However, House also suggested that Sony will be looking to make a profit on the device; as opposed to the initial loss made on each PS3 sale.
Really we would want to have our hardware be profitable, in addition to our software. We’ve experienced both sides and we know which one we like to be on!
Oh boy. For reasons beyond mortal comprehension, Quantic Dream's interactive movie is being crunched into a shorter, non-interactive movie with David Milch (Deadwood, NYPD Blue) charged with adapting the script. Warner Bros has "fast-tracked" production, meaning that Milch will start scribbling as soon as he's finished the first season of his current HBO series.
The way I see things, isn't it about time that games and films stopped cribbing off each other... and attempt to tell different parts of the same canon instead? Let's hope Guillermo del Toro's inSANE franchise will do just that. [EG]
Do we need a Heavy Rain movie? Drop us a line in the comments!
Ouch. On the same day that the 3DS' main rival makes its grandstand appearance, we've learned that two of its most important games will miss the launch window by a long way. In an interview with MTV, Ninty America boss Reggie Fils-Aime confirmed that the new Kid Icarus and the sublime Zelda: Ocarina Of Time will not release until late June at the earliest.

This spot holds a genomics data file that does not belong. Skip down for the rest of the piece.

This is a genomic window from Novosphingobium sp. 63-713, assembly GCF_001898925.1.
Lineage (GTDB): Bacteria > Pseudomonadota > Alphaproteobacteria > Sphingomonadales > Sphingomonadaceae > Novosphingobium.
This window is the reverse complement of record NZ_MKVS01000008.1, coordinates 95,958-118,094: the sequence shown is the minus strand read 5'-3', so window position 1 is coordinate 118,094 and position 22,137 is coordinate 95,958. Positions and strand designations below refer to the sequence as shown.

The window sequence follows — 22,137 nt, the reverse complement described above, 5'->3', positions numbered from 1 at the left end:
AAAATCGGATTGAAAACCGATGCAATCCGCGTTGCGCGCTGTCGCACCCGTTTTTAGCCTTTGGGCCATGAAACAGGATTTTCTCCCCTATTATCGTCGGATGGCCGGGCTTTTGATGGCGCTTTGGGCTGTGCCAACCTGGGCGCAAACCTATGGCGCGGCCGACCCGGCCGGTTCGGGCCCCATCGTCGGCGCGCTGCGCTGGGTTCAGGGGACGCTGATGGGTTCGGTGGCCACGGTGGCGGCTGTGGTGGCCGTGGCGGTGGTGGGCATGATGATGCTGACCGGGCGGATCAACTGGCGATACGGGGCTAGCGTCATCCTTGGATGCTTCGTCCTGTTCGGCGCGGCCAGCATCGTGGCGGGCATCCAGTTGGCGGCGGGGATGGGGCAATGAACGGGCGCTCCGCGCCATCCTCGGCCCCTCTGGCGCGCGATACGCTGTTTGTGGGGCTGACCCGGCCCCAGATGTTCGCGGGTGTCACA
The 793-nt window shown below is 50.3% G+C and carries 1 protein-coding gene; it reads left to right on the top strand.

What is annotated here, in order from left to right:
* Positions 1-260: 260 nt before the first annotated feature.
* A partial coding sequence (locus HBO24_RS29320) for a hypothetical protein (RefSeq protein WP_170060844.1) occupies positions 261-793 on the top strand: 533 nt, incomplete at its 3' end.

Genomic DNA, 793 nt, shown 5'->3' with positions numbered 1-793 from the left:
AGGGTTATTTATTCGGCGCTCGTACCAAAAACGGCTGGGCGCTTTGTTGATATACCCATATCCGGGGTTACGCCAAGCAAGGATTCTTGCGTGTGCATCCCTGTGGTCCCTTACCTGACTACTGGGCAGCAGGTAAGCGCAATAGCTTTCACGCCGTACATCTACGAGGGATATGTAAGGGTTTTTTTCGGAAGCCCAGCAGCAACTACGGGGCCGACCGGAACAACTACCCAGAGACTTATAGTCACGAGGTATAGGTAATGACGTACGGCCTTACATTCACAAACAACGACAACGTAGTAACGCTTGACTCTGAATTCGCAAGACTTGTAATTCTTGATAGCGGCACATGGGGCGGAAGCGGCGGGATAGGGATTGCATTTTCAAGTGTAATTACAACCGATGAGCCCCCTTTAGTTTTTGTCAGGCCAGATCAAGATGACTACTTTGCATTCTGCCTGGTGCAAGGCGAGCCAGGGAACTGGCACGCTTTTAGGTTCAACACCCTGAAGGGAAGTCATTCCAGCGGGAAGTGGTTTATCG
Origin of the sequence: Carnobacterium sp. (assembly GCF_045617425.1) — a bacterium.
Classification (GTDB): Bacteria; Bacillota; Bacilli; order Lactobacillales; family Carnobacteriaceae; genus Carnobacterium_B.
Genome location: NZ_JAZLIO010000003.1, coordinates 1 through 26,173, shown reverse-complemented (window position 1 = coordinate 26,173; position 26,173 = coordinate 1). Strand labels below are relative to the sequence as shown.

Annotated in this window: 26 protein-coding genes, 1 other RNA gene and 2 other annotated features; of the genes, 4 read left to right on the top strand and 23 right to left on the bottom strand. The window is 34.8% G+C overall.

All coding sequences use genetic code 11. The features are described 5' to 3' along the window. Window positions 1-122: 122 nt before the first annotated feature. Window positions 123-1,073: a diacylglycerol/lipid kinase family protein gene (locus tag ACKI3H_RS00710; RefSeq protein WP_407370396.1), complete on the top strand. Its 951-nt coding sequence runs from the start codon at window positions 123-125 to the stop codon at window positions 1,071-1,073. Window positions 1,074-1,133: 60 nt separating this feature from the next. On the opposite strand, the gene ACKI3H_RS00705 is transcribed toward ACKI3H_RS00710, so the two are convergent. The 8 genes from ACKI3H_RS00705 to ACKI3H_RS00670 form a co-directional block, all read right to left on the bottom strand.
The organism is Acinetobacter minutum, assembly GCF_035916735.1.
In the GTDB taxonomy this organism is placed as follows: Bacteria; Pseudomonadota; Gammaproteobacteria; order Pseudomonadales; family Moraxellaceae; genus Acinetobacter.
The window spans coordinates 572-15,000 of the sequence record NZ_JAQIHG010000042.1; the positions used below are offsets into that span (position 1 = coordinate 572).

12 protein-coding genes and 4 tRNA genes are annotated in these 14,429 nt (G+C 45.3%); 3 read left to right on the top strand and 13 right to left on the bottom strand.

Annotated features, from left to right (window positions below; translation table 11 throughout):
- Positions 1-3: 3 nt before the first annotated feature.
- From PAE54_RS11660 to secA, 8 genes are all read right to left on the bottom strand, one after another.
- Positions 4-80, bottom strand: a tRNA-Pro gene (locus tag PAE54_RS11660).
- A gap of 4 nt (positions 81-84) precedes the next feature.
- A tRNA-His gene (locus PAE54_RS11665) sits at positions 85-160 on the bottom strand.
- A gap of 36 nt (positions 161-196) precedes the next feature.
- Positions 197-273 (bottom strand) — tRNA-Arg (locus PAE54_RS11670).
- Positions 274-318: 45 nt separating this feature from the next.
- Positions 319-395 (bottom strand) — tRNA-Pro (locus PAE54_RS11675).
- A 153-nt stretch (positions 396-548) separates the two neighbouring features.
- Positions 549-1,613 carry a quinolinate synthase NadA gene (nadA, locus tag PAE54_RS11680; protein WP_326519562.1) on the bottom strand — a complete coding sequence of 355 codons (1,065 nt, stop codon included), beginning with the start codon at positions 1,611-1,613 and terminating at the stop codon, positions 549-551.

Mario, Zelda, all of those titles are coming. From our perspective, we like to launch titles when they're ready. And so they'll be ready, they'll be ready soon. Just not in that initial time period of late March to early June. - Reggie Fils-Aime
This might just put a few potential early adopters off a preorder. [MTV Multiplayer]
I absolutely adored Brink when I tried it out last August- and am delighted to report that it will be hitting European shores on May 20th. [Bethesda]
This was a close one. To be honest any of the games below could have taken the award and we would have been pretty happy. As it was it came down to a single vote. We've been blessed in the past twelve months to have seen a marked rise in the calibre of the games released, something that we're yet to fully adjust to as critics. we've delighted in a swathe of technically brilliant games, executed impeccably and delivered with thunderclaps of publicity and huge amounts of polish as you can see below. Perhaps looking forward into 2011 we should take that as a benchmark standard and aspire to higher heights of inventiveness and innovation, the blockbusters of 2010 have certainly made that an exciting possibility.
In the meantime, though, let's look back on some of the brightest stars of 2010.